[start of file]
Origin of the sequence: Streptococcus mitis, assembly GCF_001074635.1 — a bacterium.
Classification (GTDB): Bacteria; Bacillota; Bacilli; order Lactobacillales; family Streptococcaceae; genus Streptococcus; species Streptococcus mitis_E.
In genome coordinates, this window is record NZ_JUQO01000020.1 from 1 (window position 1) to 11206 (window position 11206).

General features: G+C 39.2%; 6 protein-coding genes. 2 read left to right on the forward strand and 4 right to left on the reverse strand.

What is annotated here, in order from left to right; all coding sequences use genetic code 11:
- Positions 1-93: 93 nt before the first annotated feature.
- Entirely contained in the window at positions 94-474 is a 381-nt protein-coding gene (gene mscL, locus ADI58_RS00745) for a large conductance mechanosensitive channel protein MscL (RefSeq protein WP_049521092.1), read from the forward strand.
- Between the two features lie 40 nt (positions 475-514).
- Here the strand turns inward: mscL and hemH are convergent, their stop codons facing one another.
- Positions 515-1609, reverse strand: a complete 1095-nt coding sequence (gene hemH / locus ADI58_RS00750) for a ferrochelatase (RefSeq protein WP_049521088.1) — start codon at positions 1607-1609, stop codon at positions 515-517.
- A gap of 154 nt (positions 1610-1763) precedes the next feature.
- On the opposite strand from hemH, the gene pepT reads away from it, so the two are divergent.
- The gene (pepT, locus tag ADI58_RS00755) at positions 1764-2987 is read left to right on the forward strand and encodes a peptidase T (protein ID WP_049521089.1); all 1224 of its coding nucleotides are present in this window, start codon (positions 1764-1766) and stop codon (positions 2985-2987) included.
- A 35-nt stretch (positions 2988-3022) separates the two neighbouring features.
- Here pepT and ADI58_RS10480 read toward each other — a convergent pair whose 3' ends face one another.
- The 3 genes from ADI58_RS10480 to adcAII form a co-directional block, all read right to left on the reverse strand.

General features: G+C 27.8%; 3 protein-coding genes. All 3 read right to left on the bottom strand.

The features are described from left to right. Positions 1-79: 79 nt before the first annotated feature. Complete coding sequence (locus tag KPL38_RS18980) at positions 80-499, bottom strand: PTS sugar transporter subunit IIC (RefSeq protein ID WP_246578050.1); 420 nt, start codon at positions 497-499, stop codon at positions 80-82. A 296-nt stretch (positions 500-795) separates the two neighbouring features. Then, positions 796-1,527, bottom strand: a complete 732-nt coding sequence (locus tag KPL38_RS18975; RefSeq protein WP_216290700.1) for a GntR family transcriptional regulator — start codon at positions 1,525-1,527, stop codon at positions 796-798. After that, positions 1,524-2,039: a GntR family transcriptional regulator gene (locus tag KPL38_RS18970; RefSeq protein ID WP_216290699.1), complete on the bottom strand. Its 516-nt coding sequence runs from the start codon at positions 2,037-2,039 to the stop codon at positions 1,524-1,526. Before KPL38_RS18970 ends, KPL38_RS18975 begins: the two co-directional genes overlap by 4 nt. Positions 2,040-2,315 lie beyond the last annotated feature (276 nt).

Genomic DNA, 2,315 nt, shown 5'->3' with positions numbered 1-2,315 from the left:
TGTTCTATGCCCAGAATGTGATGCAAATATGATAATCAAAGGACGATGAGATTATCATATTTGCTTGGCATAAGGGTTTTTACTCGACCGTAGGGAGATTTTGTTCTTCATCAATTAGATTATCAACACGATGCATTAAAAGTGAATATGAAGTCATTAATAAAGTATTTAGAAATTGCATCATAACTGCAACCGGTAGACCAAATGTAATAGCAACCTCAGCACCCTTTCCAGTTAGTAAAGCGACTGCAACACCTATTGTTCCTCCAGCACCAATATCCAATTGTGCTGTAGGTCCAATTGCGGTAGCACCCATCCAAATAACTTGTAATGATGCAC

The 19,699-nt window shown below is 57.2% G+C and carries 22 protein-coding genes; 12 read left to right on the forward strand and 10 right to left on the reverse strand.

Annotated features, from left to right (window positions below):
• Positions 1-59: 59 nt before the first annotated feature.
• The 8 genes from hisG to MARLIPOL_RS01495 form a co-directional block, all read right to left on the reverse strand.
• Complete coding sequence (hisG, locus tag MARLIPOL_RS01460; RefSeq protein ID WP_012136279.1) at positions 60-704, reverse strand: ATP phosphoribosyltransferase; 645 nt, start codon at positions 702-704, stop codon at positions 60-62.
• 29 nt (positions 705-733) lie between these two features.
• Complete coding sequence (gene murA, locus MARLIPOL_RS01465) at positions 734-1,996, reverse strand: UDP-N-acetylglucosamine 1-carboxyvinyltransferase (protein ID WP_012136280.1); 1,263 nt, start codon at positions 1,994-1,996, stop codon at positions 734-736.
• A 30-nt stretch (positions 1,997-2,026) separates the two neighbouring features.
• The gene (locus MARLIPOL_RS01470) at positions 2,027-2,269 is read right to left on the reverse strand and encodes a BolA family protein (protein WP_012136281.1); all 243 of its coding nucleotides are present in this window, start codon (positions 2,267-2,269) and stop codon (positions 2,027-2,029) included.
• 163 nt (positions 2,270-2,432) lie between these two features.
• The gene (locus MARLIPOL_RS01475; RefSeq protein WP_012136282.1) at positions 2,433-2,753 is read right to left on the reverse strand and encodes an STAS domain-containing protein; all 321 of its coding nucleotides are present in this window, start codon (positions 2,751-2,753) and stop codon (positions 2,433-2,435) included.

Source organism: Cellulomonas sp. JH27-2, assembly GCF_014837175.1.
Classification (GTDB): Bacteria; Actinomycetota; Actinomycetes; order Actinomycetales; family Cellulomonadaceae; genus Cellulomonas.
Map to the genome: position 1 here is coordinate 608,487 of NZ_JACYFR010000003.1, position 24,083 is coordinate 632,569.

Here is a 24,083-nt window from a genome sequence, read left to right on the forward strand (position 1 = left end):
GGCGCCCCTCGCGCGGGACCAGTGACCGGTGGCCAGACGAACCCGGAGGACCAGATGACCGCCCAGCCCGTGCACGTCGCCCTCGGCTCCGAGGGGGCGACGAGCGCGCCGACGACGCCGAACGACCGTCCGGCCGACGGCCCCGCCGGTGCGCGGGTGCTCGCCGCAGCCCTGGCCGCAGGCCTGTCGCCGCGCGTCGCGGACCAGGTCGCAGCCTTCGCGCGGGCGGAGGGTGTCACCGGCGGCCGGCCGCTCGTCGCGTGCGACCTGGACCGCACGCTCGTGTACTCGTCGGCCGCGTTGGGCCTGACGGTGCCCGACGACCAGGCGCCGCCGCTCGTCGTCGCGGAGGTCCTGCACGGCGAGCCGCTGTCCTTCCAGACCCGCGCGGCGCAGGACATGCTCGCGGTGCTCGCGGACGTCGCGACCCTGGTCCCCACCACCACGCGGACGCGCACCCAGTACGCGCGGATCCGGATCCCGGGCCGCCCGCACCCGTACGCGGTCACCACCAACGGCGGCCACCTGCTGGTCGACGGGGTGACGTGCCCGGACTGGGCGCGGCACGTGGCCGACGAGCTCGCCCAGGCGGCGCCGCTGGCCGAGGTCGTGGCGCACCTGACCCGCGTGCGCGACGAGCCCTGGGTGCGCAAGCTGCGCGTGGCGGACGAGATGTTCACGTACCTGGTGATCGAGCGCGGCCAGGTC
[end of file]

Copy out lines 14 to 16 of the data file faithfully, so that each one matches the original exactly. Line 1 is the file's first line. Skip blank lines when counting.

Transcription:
- A 35-nt stretch (positions 2988-3022) separates the two neighbouring features.
- Here pepT and ADI58_RS10480 read toward each other — a convergent pair whose 3' ends face one another.
- The 3 genes from ADI58_RS10480 to adcAII form a co-directional block, all read right to left on the reverse strand.